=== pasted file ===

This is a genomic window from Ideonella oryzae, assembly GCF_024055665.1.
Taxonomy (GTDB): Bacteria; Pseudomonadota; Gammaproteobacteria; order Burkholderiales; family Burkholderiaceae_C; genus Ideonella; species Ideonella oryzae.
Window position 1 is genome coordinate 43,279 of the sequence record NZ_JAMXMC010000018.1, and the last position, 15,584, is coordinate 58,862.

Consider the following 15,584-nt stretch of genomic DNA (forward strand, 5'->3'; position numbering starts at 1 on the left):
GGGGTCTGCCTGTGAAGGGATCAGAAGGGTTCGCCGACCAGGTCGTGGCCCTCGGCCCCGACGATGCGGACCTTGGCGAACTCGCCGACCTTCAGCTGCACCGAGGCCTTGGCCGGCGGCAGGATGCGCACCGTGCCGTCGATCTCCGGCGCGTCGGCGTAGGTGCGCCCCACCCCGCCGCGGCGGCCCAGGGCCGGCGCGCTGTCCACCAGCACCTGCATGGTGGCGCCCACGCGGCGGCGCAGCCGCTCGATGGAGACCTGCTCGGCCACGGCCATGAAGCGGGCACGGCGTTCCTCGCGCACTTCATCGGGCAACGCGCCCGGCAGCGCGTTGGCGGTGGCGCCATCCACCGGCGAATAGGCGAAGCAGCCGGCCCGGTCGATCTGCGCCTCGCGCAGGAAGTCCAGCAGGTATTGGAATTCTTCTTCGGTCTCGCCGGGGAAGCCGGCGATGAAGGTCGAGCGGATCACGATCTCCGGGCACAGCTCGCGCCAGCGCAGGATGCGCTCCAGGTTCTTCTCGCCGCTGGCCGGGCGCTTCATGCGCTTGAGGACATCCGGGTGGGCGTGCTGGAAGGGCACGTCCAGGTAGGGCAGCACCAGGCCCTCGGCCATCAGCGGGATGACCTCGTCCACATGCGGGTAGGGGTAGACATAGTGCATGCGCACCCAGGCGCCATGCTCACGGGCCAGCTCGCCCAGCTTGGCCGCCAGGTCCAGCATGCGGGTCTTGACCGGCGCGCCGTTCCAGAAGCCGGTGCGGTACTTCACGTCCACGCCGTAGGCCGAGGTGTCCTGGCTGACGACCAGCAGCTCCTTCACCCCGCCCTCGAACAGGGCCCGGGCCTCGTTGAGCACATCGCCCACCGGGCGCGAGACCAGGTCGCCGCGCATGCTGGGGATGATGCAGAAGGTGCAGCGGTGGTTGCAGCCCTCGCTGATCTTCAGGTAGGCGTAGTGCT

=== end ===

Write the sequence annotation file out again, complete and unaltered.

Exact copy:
This is a genomic window from Ideonella oryzae, assembly GCF_024055665.1.
Taxonomy (GTDB): Bacteria; Pseudomonadota; Gammaproteobacteria; order Burkholderiales; family Burkholderiaceae_C; genus Ideonella; species Ideonella oryzae.
Window position 1 is genome coordinate 43,279 of the sequence record NZ_JAMXMC010000018.1, and the last position, 15,584, is coordinate 58,862.

Consider the following 15,584-nt stretch of genomic DNA (forward strand, 5'->3'; position numbering starts at 1 on the left):
GGGGTCTGCCTGTGAAGGGATCAGAAGGGTTCGCCGACCAGGTCGTGGCCCTCGGCCCCGACGATGCGGACCTTGGCGAACTCGCCGACCTTCAGCTGCACCGAGGCCTTGGCCGGCGGCAGGATGCGCACCGTGCCGTCGATCTCCGGCGCGTCGGCGTAGGTGCGCCCCACCCCGCCGCGGCGGCCCAGGGCCGGCGCGCTGTCCACCAGCACCTGCATGGTGGCGCCCACGCGGCGGCGCAGCCGCTCGATGGAGACCTGCTCGGCCACGGCCATGAAGCGGGCACGGCGTTCCTCGCGCACTTCATCGGGCAACGCGCCCGGCAGCGCGTTGGCGGTGGCGCCATCCACCGGCGAATAGGCGAAGCAGCCGGCCCGGTCGATCTGCGCCTCGCGCAGGAAGTCCAGCAGGTATTGGAATTCTTCTTCGGTCTCGCCGGGGAAGCCGGCGATGAAGGTCGAGCGGATCACGATCTCCGGGCACAGCTCGCGCCAGCGCAGGATGCGCTCCAGGTTCTTCTCGCCGCTGGCCGGGCGCTTCATGCGCTTGAGGACATCCGGGTGGGCGTGCTGGAAGGGCACGTCCAGGTAGGGCAGCACCAGGCCCTCGGCCATCAGCGGGATGACCTCGTCCACATGCGGGTAGGGGTAGACATAGTGCATGCGCACCCAGGCGCCATGCTCACGGGCCAGCTCGCCCAGCTTGGCCGCCAGGTCCAGCATGCGGGTCTTGACCGGCGCGCCGTTCCAGAAGCCGGTGCGGTACTTCACGTCCACGCCGTAGGCCGAGGTGTCCTGGCTGACGACCAGCAGCTCCTTCACCCCGCCCTCGAACAGGGCCCGGGCCTCGTTGAGCACATCGCCCACCGGGCGCGAGACCAGGTCGCCGCGCATGCTGGGGATGATGCAGAAGGTGCAGCGGTGGTTGCAGCCCTCGCTGATCTTCAGGTAGGCGTAGTGCT